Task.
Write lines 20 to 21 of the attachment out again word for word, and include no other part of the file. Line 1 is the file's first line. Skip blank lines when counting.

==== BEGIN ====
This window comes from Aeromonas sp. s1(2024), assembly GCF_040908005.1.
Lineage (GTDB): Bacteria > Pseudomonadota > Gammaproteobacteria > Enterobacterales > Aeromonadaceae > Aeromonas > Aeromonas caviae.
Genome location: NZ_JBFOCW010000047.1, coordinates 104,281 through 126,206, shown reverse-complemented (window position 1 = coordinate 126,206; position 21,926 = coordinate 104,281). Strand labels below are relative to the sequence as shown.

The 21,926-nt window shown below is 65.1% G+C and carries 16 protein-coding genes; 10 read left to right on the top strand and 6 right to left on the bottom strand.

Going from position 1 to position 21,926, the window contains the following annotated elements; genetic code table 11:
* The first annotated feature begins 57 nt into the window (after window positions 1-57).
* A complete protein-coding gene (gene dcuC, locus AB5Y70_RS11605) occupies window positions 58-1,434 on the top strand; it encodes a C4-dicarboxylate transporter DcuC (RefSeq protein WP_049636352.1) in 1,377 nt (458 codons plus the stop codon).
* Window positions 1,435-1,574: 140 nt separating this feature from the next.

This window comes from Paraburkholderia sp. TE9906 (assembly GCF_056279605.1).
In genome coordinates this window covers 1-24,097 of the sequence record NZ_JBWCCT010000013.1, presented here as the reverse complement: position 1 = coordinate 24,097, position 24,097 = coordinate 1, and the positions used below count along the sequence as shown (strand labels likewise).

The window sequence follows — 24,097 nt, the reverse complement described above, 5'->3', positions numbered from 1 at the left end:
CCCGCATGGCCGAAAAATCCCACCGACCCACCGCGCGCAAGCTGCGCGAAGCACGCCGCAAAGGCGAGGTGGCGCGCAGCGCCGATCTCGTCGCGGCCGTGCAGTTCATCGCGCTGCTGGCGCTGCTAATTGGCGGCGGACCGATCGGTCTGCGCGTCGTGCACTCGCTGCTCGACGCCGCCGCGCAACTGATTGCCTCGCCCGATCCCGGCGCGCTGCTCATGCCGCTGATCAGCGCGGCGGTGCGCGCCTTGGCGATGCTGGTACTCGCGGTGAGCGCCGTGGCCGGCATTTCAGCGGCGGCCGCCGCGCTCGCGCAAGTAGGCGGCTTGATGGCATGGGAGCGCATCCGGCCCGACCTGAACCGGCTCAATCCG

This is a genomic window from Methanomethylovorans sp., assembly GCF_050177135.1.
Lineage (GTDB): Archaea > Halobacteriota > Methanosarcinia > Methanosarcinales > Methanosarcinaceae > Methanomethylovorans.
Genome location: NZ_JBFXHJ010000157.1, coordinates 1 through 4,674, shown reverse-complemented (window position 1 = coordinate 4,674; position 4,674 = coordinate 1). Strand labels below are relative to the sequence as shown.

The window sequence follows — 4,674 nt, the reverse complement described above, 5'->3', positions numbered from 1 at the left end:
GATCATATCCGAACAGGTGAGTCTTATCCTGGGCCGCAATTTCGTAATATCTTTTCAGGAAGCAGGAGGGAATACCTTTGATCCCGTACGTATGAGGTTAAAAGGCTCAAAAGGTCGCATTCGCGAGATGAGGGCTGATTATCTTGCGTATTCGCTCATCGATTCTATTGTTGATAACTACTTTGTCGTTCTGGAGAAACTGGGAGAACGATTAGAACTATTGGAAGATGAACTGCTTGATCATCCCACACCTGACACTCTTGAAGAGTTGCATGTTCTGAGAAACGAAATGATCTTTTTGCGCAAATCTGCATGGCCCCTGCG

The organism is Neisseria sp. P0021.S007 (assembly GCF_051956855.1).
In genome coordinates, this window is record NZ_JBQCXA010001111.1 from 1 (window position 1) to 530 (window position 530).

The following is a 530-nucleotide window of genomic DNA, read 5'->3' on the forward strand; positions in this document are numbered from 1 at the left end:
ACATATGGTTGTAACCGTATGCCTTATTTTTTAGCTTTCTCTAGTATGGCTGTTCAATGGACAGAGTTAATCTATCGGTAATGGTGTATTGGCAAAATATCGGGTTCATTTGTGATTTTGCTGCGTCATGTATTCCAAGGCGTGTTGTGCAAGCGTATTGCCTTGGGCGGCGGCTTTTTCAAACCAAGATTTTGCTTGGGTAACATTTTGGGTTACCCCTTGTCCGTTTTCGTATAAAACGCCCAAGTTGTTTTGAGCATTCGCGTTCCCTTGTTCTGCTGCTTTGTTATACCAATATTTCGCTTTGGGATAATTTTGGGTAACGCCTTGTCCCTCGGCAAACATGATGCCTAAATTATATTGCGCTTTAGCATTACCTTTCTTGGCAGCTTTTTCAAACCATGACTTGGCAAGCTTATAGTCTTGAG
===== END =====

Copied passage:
The following is a 530-nucleotide window of genomic DNA, read 5'->3' on the forward strand; positions in this document are numbered from 1 at the left end:
ACATATGGTTGTAACCGTATGCCTTATTTTTTAGCTTTCTCTAGTATGGCTGTTCAATGGACAGAGTTAATCTATCGGTAATGGTGTATTGGCAAAATATCGGGTTCATTTGTGATTTTGCTGCGTCATGTATTCCAAGGCGTGTTGTGCAAGCGTATTGCCTTGGGCGGCGGCTTTTTCAAACCAAGATTTTGCTTGGGTAACATTTTGGGTTACCCCTTGTCCGTTTTCGTATAAAACGCCCAAGTTGTTTTGAGCATTCGCGTTCCCTTGTTCTGCTGCTTTGTTATACCAATATTTCGCTTTGGGATAATTTTGGGTAACGCCTTGTCCCTCGGCAAACATGATGCCTAAATTATATTGCGCTTTAGCATTACCTTTCTTGGCAGCTTTTTCAAACCATGACTTGGCAAGCTTATAGTCTTGAG